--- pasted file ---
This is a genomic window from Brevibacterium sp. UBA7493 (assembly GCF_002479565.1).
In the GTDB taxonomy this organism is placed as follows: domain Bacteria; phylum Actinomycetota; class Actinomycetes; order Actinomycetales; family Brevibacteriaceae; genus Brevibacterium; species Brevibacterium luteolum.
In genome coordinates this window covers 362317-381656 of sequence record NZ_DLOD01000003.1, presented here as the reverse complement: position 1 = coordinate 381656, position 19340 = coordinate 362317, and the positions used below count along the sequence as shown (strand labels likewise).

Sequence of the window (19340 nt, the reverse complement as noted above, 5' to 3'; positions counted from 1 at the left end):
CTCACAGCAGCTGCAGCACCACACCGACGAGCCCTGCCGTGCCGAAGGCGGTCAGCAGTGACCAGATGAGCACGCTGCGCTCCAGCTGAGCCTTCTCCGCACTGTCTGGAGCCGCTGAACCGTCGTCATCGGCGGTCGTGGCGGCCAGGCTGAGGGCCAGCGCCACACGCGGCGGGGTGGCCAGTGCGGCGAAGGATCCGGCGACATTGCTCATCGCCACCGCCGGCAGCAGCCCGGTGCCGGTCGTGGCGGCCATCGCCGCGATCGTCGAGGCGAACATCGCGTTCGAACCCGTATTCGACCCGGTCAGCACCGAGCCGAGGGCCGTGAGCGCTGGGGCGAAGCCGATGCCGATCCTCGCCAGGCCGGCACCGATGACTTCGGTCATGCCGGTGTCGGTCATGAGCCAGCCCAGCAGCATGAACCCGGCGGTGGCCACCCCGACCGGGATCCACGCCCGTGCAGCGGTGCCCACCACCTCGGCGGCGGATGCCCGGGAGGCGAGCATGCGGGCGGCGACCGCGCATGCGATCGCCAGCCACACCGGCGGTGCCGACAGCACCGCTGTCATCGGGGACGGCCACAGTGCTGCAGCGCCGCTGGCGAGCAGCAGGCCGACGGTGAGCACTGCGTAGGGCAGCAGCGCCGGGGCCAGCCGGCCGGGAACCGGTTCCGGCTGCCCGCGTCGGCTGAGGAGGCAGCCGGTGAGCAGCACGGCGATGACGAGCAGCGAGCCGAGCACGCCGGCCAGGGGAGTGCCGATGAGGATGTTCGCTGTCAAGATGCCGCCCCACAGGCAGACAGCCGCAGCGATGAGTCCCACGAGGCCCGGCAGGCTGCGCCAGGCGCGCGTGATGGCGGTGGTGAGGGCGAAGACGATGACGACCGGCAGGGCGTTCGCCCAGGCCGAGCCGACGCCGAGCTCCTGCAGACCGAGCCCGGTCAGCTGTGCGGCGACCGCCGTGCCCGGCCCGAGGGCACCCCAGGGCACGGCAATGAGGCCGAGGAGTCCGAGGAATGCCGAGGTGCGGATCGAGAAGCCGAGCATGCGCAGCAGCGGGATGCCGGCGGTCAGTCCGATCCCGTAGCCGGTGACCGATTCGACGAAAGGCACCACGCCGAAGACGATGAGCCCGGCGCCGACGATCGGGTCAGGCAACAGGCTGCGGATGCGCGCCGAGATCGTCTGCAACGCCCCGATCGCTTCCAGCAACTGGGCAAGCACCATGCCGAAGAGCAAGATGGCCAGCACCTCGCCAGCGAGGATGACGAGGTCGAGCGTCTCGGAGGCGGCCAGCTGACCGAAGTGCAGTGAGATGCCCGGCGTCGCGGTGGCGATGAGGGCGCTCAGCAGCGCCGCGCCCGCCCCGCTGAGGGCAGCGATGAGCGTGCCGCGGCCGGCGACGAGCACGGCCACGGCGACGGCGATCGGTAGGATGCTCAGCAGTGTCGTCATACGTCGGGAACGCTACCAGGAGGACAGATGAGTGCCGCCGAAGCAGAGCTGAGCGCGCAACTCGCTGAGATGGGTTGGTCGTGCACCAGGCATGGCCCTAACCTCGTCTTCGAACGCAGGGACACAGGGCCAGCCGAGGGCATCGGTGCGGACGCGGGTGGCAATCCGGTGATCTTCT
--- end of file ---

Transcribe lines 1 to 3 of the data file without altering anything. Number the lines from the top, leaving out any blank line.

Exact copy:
This is a genomic window from Brevibacterium sp. UBA7493 (assembly GCF_002479565.1).
In the GTDB taxonomy this organism is placed as follows: domain Bacteria; phylum Actinomycetota; class Actinomycetes; order Actinomycetales; family Brevibacteriaceae; genus Brevibacterium; species Brevibacterium luteolum.
In genome coordinates this window covers 362317-381656 of sequence record NZ_DLOD01000003.1, presented here as the reverse complement: position 1 = coordinate 381656, position 19340 = coordinate 362317, and the positions used below count along the sequence as shown (strand labels likewise).